Bonta, Bruce D. 1996. “Conflict Resolution Among Peaceful Societies: The Culture of Peacefulness.” Journal of Peace Research 33(4): 403-420.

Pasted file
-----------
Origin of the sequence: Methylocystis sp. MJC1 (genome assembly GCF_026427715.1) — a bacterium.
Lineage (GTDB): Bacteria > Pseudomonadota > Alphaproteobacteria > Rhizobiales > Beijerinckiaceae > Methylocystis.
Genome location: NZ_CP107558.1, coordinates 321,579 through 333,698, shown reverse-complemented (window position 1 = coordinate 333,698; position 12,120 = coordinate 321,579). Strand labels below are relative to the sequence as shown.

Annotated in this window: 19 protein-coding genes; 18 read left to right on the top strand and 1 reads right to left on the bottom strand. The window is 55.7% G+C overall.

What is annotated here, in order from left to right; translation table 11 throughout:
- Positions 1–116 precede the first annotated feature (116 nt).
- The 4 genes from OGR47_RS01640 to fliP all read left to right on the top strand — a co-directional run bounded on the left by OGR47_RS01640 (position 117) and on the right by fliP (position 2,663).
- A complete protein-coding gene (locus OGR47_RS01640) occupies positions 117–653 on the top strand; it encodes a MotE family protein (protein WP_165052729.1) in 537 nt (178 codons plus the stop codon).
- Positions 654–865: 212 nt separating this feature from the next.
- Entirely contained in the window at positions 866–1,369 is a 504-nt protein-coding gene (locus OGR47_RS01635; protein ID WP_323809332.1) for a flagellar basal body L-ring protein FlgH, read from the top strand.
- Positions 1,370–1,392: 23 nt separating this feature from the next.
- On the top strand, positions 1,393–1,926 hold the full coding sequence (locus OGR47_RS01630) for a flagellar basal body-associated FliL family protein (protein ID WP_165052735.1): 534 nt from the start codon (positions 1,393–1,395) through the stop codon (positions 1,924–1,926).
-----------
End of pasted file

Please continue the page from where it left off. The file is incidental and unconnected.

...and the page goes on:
The literature about 24 peaceful peoples was examined to determine if their ways of conflict resolution differ from the approaches to conflict found in other, more violent, societies. While the strategies for managing conflicts employed by these peoples are comparable to those used in many other small-scale societies, their world-views of peacefulness and the structures they use to reinforce those world-views do distinguish them from other societies. Several common notions about conflict and conflict resolution that are asserted by Western scholars can be questioned in light of the success of these societies in peacefully resolving conflicts: namely, that violent conflict is inevitable in all societies; that punishment and armed force prevent internal and external violence; that political structures are necessary to prevent conflicts; and that conflict should be viewed as positive and necessary. The contrary evidence is that over half of the peaceful societies have no recorded violence; they rarely punish other adults (except for the threat of ostracism); they handle conflicts with outside societies in the same peaceful ways that they approach internal conflicts; they do not look to outside governments when they have internal disputes; and they have a highly negative view of conflict (journal abstract).
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